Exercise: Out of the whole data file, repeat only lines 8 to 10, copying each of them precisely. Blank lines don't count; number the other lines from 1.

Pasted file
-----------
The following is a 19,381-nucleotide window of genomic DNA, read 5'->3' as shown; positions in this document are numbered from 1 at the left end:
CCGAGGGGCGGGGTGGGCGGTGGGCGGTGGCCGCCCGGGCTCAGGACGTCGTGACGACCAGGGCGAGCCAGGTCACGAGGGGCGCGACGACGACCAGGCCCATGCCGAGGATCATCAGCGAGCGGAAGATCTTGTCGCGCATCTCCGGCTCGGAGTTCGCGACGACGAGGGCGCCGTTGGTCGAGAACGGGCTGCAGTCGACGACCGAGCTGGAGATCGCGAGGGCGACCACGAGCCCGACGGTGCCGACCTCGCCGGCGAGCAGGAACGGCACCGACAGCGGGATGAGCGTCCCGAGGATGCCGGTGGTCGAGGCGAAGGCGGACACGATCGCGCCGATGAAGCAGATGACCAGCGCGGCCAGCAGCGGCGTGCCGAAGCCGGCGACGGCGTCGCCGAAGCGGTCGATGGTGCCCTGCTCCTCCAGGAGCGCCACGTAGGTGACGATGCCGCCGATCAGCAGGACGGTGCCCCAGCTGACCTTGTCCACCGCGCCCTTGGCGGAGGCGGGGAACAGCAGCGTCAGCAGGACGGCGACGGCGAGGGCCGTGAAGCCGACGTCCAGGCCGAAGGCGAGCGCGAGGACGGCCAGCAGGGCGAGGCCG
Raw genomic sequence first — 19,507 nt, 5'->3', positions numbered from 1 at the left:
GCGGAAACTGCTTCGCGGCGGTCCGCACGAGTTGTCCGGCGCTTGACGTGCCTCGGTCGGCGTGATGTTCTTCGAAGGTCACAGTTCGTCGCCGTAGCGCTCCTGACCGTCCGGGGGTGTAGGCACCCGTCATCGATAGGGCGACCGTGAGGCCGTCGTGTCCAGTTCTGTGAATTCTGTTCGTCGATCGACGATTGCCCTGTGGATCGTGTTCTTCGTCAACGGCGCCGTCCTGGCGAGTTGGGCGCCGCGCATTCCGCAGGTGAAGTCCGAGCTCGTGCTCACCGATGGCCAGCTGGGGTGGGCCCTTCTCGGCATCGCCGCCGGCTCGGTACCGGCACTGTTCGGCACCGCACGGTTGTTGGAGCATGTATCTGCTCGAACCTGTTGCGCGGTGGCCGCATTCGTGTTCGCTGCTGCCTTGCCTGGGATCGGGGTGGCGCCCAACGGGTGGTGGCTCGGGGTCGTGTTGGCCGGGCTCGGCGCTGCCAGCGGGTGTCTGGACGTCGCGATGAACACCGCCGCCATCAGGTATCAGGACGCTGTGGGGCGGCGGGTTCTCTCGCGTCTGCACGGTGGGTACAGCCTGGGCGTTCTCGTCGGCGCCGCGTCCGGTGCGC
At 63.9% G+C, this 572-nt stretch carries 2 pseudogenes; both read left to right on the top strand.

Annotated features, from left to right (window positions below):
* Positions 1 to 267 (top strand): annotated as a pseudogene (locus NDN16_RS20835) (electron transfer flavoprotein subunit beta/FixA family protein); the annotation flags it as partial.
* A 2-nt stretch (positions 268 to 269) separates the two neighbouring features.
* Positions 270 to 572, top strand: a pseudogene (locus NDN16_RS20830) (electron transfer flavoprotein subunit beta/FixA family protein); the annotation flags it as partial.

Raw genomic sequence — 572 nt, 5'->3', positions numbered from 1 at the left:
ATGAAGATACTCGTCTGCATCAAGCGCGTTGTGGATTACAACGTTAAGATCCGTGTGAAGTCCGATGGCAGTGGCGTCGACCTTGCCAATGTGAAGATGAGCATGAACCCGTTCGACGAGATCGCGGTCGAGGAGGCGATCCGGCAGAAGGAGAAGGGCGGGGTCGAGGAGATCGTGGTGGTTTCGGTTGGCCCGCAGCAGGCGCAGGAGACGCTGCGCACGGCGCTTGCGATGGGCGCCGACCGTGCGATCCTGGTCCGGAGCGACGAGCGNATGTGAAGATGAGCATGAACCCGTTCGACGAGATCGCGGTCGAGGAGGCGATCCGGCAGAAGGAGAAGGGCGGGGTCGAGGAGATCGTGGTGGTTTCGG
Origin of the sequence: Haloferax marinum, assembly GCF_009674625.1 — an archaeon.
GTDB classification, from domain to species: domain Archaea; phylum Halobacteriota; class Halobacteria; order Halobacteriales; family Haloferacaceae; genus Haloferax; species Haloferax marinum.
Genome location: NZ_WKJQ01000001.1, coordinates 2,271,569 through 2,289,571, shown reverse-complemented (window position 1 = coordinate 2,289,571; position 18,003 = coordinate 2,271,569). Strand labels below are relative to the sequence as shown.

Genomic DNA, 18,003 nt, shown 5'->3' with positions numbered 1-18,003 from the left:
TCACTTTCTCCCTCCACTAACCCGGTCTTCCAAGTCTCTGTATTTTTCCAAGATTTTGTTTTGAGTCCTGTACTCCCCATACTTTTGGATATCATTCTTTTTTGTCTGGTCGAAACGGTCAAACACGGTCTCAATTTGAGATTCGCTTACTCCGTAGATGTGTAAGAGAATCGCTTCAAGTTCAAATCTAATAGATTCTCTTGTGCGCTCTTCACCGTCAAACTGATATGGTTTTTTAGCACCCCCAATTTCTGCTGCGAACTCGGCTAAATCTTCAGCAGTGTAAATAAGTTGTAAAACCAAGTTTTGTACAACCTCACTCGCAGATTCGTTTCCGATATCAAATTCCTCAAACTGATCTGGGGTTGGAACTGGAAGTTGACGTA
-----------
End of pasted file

* A 2-nt stretch (positions 268 to 269) separates the two neighbouring features.
* Positions 270 to 572, top strand: a pseudogene (locus NDN16_RS20830) (electron transfer flavoprotein subunit beta/FixA family protein); the annotation flags it as partial.

Raw genomic sequence — 572 nt, 5'->3', positions numbered from 1 at the left: